RNA-seq analysis revealed the involvement of Notch in cardiovascular and wound healing processes, which led us to study both more in detail. The expression of extracellular matrix (ECM)-degrading proteases [ctsba, ctssb.1 (ctss2.1), mmp9] and hyaluronidase 2 (hyal2), which degrades hyaluronan (Chowdhury et al., 2013), was increased in Notch-diminished hearts (Fig. 5A). Notch inhibition (Fig. 5B) also led to increased expression of inflammatory markers and regulators (ptgs2b, pde7a, sgpl1) (Smith et al., 2003; Ogryzko et al., 2014) and the pro-inflammatory endothelial genes arg2 (Ryoo et al., 2008) and tnfrsf9a (CD137) (Olofsson et al., 2008; Teijeira et al., 2012) (Fig. 5B). This upregulation of inflammatory factors is consistent with the augmented protease gene expression because protease-induced low molecular weight ECM molecule fragments trigger pro-inflammatory signals and leukocyte recruitment (Frangogiannis, 2008; Dobaczewski et al., 2010).
In zebrafish, injured cardiac tissue is infiltrated by immune cells (Schnabel et al., 2011; Wang et al., 2011; Han et al., 2014) but little is known about the timely regulation of inflammatory signals in the cryoinjured heart. qPCR analysis revealed that inflammatory and ECM degradation genes were strongly upregulated at 36 hpci, with levels declining thereafter to reach near-baseline levels at 7 dpci (Fig. 5C,D). ISH revealed ctssb.1, mmp9 and tnfrsf9a transcription at the inner injury border after cryoinjury (Fig. S8A,B). We detected inflammatory cells, indicated by l-plastin (lcp1) or mpeg1 expression (Herbomel et al., 1999; Ellett et al., 2011), mainly in the injury site and most of these macrophages were in close proximity to GFP+ endocardial cells in ET33-mi60a fish (Fig. 5E,F, Fig. S8C). We hypothesize that the early activated wound endocardium may be involved in the regulation of inflammatory cell recruitment, and investigated the function of Notch in this process.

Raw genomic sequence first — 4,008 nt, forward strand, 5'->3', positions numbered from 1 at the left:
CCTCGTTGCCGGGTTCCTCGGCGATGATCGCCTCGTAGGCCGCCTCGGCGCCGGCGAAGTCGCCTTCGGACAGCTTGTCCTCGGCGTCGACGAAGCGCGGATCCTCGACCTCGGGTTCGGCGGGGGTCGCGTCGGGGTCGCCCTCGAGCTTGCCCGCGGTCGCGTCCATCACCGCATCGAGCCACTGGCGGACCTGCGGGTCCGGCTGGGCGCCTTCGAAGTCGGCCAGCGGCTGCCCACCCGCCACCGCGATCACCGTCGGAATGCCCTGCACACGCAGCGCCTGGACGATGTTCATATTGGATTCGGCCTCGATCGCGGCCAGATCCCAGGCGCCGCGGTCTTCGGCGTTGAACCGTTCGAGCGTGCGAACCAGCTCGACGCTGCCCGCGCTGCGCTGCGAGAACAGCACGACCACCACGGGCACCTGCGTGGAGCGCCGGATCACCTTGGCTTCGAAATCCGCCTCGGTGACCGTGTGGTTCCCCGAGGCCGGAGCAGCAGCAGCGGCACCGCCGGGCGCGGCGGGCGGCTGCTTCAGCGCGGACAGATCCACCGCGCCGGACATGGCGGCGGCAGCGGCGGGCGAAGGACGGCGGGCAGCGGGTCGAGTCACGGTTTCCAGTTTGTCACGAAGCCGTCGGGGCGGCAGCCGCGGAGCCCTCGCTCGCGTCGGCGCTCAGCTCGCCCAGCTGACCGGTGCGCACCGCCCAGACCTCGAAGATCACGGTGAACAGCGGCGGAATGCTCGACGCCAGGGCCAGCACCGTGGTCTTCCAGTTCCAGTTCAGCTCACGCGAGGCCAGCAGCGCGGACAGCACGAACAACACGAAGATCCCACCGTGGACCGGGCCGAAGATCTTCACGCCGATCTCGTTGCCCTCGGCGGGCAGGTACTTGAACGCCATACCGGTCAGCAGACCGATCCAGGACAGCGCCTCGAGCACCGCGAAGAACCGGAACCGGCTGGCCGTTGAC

High inflammatory gene expression (Fig. 5C,D) temporally coincided with the high number of l-plastin-expressing leukocytes at the inner injury border (Fig. S8D) and low Notch expression at 36 hpci (Fig. S3B). Consistent with the RNA-seq data (Fig. 5A,B), qPCR and ISH analyses revealed increased expression of mmp9, ctssb.1 and tnfrsf9a in regenerating hearts upon Notch inhibition at later stages (Fig. S8E-H). Moreover, an augmented number of wound endocardial cells expressed the pro-inflammatory gene tnfrsf9a in hearts after RO treatment, as compared with DMSO-treated hearts (Fig. 5G,H). Notch inhibition further caused elevated numbers of l-plastin+ and mpeg1+ macrophages associated with wound endocardial cells (Fig. 5I-K, Fig. S8I), and an increased abundance of l-plastin+ macrophages could be detected until 30 dpci after long-term Notch inhibition (Fig. 5L). These observations suggest that Notch is required to restrict the inflammatory response in the injury site (Fig. 5M).
Notch signalling regulates cardiomyocyte proliferation and differentiation
We observed that endocardial activation and proliferation preceded myocardial regeneration (Fig. 1H-N). High-magnification 3D analysis showed that clusters of injury-adjacent cardiomyocytes were embedded in a dense endocardial network (Fig. 6A), and that myocardial cell protrusions, which are characteristic of migrating cardiomyocytes (Morikawa et al., 2015), were in close contact with endocardial cells (Fig. 6B). To investigate myocardial and endocardial interactions we analysed BrdU incorporation in Myocyte enhancer factor 2 (Mef2)+ wound-adjacent cardiomyocytes after Notch signalling manipulation at 7 dpci. Notch inhibition decreased cardiomyocyte proliferation (Fig. S9A,B), consistent with results obtained after ventricular resection (Zhao et al., 2014). Further, we observed that sustained Notch overactivation augmented cardiomyocyte proliferation (Fig. 6C,D), which differs from previous findings (Zhao et al., 2014). Analysis of Mef2+ cardiomyocyte density adjacent to the injury site at 7 dpci revealed higher cardiomyocyte numbers in Tg(UAS:NICD) than in control hearts (Fig. 6E,F), suggesting that cardiomyocytes accumulate in this region after Notch overactivation.
ISH against hand2 and nkx2.5, hallmark transcription factors of dedifferentiated cardiomyocytes (Lepilina et al., 2006; Fig. S9C), indicated an expansion of dedifferentiated cardiomyocytes in Tg(UAS:NICD) hearts (Fig. 6G, Fig. S9D).